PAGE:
The Drinker Moth is found throughout much of the British Isles but commonest in the southern half of England, becoming less frequent further north.
Habitat includes a wide range of damp habitats particularly those with broad leaved, coarse grasses and reeds as well as being recorded in gardens.
The species is thought to have derived its name from the caterpillar’s habit of drinking dew from grass stems.
Both male and female are nocturnal and attracted to light.
Identification of the Female and male Drinker moth
When seen at rest both male and female have wings held in a distinctive upright posture with part of the hindwing exposed below.
The female drinker is larger than the male with up to a 65mm wing span and having two white oval marks on light yellowish forewings and slightly serrated antennae.
The male Drinker moth is smaller with a wing span of about 45mm and having two white oval marks on brownish orange forewings and deeply combed antennae.
Other commonly seen moths and caterpillars of the Lasiocampidae family are –
Life cycle of The Drinker moth
The moths fly in a single generation between July and August.
The female lays eggs in small clusters mainly on the stems of reeds and grasses but also on a variety of other plants. The image below is of two eggs found on a species of Cotoneaster in a Cornish garden which were then reared through.
The eggs hatch within about 10 days with the emerging caterpillars already distinctively marked.
Other Hairy caterpillars.
The Drinker caterpillar
The caterpillars feed mostly at night but may be seen resting during the day on low growing vegetation and fence posts.
They overwinter when about 25mm long in sheltered places, often low down amongst grasses and reed stems. The distinctive dark tufts of dorsal hair close behind the head and near the end of the abdomen can be seen on instars prior to overwintering.
The fully grown Drinker moth caterpillar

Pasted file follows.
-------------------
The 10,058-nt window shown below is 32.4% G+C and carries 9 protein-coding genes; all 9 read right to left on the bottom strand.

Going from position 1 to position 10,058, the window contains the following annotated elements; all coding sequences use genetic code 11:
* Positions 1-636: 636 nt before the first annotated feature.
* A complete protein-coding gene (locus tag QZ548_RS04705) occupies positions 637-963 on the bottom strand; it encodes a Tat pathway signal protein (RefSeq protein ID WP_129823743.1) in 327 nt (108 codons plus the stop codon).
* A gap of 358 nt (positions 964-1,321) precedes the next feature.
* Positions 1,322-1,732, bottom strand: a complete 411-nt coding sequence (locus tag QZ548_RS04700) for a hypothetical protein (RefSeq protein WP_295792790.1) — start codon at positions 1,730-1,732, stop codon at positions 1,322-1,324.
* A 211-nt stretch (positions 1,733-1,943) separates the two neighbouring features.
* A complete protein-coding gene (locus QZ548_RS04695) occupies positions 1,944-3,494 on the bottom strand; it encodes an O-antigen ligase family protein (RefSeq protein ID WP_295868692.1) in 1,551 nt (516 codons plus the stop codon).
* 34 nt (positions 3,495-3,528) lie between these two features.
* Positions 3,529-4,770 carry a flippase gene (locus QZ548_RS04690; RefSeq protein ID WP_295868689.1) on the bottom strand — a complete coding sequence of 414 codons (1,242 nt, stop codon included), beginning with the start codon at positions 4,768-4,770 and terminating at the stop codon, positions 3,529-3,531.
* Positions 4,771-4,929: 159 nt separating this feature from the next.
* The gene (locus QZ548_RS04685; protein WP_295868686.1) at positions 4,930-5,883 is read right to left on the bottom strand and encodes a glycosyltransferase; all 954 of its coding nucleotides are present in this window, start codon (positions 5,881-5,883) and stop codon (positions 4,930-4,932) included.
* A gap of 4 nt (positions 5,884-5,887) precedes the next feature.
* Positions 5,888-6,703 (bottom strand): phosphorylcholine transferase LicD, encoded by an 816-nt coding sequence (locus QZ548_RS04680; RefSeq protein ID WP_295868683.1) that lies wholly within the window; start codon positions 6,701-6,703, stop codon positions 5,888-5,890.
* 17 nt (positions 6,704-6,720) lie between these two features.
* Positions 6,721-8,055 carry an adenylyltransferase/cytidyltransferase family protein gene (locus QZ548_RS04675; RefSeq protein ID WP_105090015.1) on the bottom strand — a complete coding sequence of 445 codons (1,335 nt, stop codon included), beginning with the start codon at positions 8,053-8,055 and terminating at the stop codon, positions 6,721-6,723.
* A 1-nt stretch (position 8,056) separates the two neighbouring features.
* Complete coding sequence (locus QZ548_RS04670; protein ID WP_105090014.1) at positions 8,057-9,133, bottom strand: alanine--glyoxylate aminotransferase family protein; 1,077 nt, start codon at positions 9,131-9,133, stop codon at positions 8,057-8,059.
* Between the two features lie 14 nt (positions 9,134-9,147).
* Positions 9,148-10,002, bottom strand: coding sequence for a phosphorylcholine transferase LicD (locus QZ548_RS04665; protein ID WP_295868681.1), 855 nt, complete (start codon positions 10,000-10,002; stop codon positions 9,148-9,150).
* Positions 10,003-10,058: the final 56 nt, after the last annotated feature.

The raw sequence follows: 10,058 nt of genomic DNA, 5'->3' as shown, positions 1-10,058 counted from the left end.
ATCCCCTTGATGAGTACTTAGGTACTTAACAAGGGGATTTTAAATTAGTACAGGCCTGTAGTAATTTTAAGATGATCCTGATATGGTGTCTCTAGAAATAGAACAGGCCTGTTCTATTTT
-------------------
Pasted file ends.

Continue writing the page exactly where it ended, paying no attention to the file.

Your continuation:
The fully grown caterpillars are about 70 mm in length and are frequently seen basking in sunshine on top of low lying vegetation.
Just prior to pupation they darken and become less active.
Pupation takes place on grass and reed stems inside a papery cocoon.
The cocoon featured was formed by a caterpillar reared from eggs laid by a female Drinker Moth attracted to light. Constructed amongst bramble leaves and stems it didn’t have such an elongated, papery structure as those formed in the wild by caterpillars on the stems of reeds.
Rearing Drinker Moths – caterpillars found in the Spring are easily reared but those over wintering can be difficult and best results are achieved by keeping outside amongst grasses and leaf litter.
The caterpillars are susceptible to being attacked by parasites.
The parasitic larvae feed inside the host caterpillar until fully grown, when they kill the host and emerge.
The prepupating Drinker caterpillar featured was found by Graham Nichols on a reed stem beside a pond in Marden Meadow, Kent.
Graham returned several days later to see if it had completed its cocoon only to find no further development. A pale, trail of skin membrane attached to its body suggested it may have been parasitised.
Recommended reference books
- The Colour identification guide to caterpillars of the British Isles by Jim Porter.
- The Field guide to the Moths of Great Britain and Ireland by Waring,Townsend and Lewington.